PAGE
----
When Savings Kills: How a 1-inch Change is Costing Trinity Millions


Earlier this month, we heard how Trinity Industries, the maker of many of the guardrails installed along America’s highways, will be fined hundreds of millions of dollars for making and installing defective guardrails without the federal government’s knowledge. How did this happen? How is it that so many of these supposed safety devices were modified and manufactured without meeting federal standards and then installed on the sides of so many roadways across the country? And, what is the price to the public for these dangerous devices? 

The Problem 

Guardrails are supposed to keep vehicles from straying too far off the road, into a ditch, or worse. The end terminals of the rails – those yellow and black striped rectangles where the steel rail ends – are expected to absorb the impact when a car crashes into it, slowing the vehicle down and reducing damage to the car and any passengers.

Yet instead of protecting drivers as they should, the guardrails and end terminals designed by Trinity are reportedly to blame for putting motorists in danger, severely injuring or even killing them. When a car strikes the rail, it is supposed to ribbon out. But, Trinity’s guardrail “locked up,” “speared” cars and severed drivers’ limbs in some cases. That’s because the company made changes to the design of its ET-Plus rail end terminals in 2005. It also failed to tell the Federal Highway Administration of such modifications - an error Trinity will now have to pay for.

A Texas jury found Oct. 20 that Trinity defrauded the federal government by not disclosing its design decision and will be fined $175 million. This amount, however, will reportedly be tripled to $525 million due to federal law.

Whistleblower Case

What may be one of the most curious aspects of this case is how exactly it began. Joshua Harman, who used to have a company that made and installed guardrails (a competitor of Trinity), brought the case to court. Harman filed the case on behalf of the public after discovering the undisclosed design flaw in Trinity’s guardrails.

Modifications to Save Money

Another unique angle of this case is how the design modification, which was saving Trinity about $2 per rail end terminal or $50,000 per year, may now cost the company millions. An internal company email disclosed that the company could cut costs by shrinking a metal piece used on the guardrail terminal by 1 inch. This cost-cutting decision was used as evidence in Harman’s case against Trinity.

What also came out during the trial, which took place in Texas – home to Trinity’s headquarters – is how Trinity may have misled state governments. States are responsible for installing guardrails on their highways, and then receive federal reimbursements for the projects. The New York Times reported Trinity told Vermont in 2006 (a year after modifications to the rails began) that its ET-Plus guardrail was identical to the rail state officials and the FHA previously approved. A company official testified during the trial that this claim was inaccurate. Other states, including Missouri and Massachusetts, have banned any future purchases of Trinity’s ET-Plus rails. The rails were prohibited in Nevada earlier this year, as well.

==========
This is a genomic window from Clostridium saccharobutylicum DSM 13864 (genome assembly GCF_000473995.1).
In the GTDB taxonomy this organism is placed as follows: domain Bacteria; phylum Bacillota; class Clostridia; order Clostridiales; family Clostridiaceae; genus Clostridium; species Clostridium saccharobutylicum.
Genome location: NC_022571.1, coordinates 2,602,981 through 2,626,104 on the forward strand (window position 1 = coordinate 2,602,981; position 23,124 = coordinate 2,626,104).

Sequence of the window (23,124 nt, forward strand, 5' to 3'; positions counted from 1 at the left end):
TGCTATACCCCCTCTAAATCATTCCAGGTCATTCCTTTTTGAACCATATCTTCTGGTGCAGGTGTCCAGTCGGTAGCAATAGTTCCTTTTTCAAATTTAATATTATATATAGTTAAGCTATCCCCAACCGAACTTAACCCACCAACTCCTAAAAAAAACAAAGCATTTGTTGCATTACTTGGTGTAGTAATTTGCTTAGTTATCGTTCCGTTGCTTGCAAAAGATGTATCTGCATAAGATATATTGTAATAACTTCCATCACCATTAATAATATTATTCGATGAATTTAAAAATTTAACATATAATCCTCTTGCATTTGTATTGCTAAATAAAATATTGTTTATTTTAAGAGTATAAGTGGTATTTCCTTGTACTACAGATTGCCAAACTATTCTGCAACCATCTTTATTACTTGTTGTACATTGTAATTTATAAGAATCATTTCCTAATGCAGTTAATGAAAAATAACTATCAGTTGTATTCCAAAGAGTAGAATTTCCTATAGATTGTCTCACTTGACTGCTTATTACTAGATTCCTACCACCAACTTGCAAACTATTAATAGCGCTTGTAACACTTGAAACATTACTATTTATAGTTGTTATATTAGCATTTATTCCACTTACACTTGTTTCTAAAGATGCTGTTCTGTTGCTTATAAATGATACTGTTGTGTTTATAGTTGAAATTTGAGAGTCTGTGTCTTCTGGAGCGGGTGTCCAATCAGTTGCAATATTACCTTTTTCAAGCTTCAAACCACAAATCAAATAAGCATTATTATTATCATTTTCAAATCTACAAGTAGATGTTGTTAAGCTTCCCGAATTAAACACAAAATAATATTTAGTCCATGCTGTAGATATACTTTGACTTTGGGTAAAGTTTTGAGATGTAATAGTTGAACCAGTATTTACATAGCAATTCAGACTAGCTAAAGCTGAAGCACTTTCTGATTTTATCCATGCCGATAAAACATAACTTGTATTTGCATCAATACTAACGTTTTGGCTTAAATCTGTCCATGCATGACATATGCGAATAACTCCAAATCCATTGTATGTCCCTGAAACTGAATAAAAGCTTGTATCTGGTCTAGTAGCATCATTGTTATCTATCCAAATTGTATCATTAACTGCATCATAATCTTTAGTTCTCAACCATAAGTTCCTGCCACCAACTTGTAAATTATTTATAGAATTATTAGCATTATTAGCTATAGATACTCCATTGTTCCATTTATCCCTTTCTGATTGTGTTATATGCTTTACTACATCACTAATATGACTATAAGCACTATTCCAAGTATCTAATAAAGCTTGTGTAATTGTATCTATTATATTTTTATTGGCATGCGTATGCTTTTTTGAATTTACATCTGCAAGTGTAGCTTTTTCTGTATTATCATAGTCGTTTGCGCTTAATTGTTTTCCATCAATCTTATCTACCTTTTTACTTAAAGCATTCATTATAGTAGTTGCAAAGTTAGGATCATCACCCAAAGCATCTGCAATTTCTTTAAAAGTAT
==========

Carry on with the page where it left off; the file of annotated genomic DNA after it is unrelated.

Lack of Oversight

How did these guardrails, which are supposed to have federal government oversight, make their ways to highways where they malfunctioned and put motorists in danger? On one level, this is a situation where a strategic supplier to the public sector did not make customers aware of the impact of a design change (and possibly all elements of the change itself). But looked at another way, this is also a case where a company made a cost-focused decision that ignored the big picture to optimize for a smaller variable (in a not-to-dissimilar way to how looking at purchase price variance (PPV) can lead organizations down the wrong path in spend analysis).

For the company, the costs could prove catastrophic. Trinity is also facing more than a dozen other lawsuits from people who blame the company’s rails for injuries and five deaths. While the company maintains that its failure to disclose the modifications it made to its ET-Plus products was accidental, the damage (clearly) has already been done.

Yet there are many questions still unanswered. How many of these guardrails remain along US highways? What did it cost state and federal governments to buy and install these defective and dangerous rails? What would it cost to uninstall and replace them?

Also, and perhaps most important, is Trinity still manufacturing these guardrail systems? Already, some states have banned these products from being placed along their roadways. But, Trinity said it plans to appeal the jury verdict and maintains its guardrails do not pose a risk to drivers.

Perhaps this will mean business as usual for Trinity – the legal angles around internal changes now are important ones (and not making changes also sends a legal message). We will have to wait to see. The FHA said it will be evaluating the findings of the court case and determine the “continued eligibility” of the ET-Plus rail.

Regardless, there are broader cost management lessons in this case for those on the outside.

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